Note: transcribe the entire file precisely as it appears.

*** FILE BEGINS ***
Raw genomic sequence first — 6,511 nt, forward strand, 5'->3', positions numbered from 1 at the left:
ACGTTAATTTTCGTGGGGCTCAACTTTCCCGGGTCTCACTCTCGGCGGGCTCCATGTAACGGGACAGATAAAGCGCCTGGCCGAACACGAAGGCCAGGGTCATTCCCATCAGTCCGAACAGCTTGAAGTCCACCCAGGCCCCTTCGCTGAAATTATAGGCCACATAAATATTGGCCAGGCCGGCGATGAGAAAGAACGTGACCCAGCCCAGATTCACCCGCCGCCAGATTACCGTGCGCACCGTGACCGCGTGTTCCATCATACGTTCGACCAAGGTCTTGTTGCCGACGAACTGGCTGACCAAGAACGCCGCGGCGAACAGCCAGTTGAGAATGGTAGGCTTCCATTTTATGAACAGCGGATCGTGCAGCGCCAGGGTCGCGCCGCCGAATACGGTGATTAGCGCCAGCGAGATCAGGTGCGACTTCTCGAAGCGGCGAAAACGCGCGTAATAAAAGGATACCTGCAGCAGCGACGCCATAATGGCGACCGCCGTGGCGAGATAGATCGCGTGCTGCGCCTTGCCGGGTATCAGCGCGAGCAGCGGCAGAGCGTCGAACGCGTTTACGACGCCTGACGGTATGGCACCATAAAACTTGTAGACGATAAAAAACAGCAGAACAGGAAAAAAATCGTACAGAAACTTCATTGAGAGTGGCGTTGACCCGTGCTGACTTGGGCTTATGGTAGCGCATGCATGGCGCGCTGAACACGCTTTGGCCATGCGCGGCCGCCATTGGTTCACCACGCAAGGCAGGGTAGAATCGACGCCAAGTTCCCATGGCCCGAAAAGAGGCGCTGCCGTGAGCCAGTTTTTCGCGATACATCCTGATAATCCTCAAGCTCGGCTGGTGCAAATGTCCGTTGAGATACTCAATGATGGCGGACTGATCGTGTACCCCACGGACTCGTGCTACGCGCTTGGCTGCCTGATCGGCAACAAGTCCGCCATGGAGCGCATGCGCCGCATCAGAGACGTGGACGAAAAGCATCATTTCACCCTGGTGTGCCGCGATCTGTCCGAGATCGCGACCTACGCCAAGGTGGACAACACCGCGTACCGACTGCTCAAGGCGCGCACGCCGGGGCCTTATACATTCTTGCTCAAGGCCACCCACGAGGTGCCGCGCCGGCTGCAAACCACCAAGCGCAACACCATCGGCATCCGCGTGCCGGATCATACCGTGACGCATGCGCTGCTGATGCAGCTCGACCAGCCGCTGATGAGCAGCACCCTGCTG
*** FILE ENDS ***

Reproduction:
Raw genomic sequence first — 6,511 nt, forward strand, 5'->3', positions numbered from 1 at the left:
ACGTTAATTTTCGTGGGGCTCAACTTTCCCGGGTCTCACTCTCGGCGGGCTCCATGTAACGGGACAGATAAAGCGCCTGGCCGAACACGAAGGCCAGGGTCATTCCCATCAGTCCGAACAGCTTGAAGTCCACCCAGGCCCCTTCGCTGAAATTATAGGCCACATAAATATTGGCCAGGCCGGCGATGAGAAAGAACGTGACCCAGCCCAGATTCACCCGCCGCCAGATTACCGTGCGCACCGTGACCGCGTGTTCCATCATACGTTCGACCAAGGTCTTGTTGCCGACGAACTGGCTGACCAAGAACGCCGCGGCGAACAGCCAGTTGAGAATGGTAGGCTTCCATTTTATGAACAGCGGATCGTGCAGCGCCAGGGTCGCGCCGCCGAATACGGTGATTAGCGCCAGCGAGATCAGGTGCGACTTCTCGAAGCGGCGAAAACGCGCGTAATAAAAGGATACCTGCAGCAGCGACGCCATAATGGCGACCGCCGTGGCGAGATAGATCGCGTGCTGCGCCTTGCCGGGTATCAGCGCGAGCAGCGGCAGAGCGTCGAACGCGTTTACGACGCCTGACGGTATGGCACCATAAAACTTGTAGACGATAAAAAACAGCAGAACAGGAAAAAAATCGTACAGAAACTTCATTGAGAGTGGCGTTGACCCGTGCTGACTTGGGCTTATGGTAGCGCATGCATGGCGCGCTGAACACGCTTTGGCCATGCGCGGCCGCCATTGGTTCACCACGCAAGGCAGGGTAGAATCGACGCCAAGTTCCCATGGCCCGAAAAGAGGCGCTGCCGTGAGCCAGTTTTTCGCGATACATCCTGATAATCCTCAAGCTCGGCTGGTGCAAATGTCCGTTGAGATACTCAATGATGGCGGACTGATCGTGTACCCCACGGACTCGTGCTACGCGCTTGGCTGCCTGATCGGCAACAAGTCCGCCATGGAGCGCATGCGCCGCATCAGAGACGTGGACGAAAAGCATCATTTCACCCTGGTGTGCCGCGATCTGTCCGAGATCGCGACCTACGCCAAGGTGGACAACACCGCGTACCGACTGCTCAAGGCGCGCACGCCGGGGCCTTATACATTCTTGCTCAAGGCCACCCACGAGGTGCCGCGCCGGCTGCAAACCACCAAGCGCAACACCATCGGCATCCGCGTGCCGGATCATACCGTGACGCATGCGCTGCTGATGCAGCTCGACCAGCCGCTGATGAGCAGCACCCTGCTG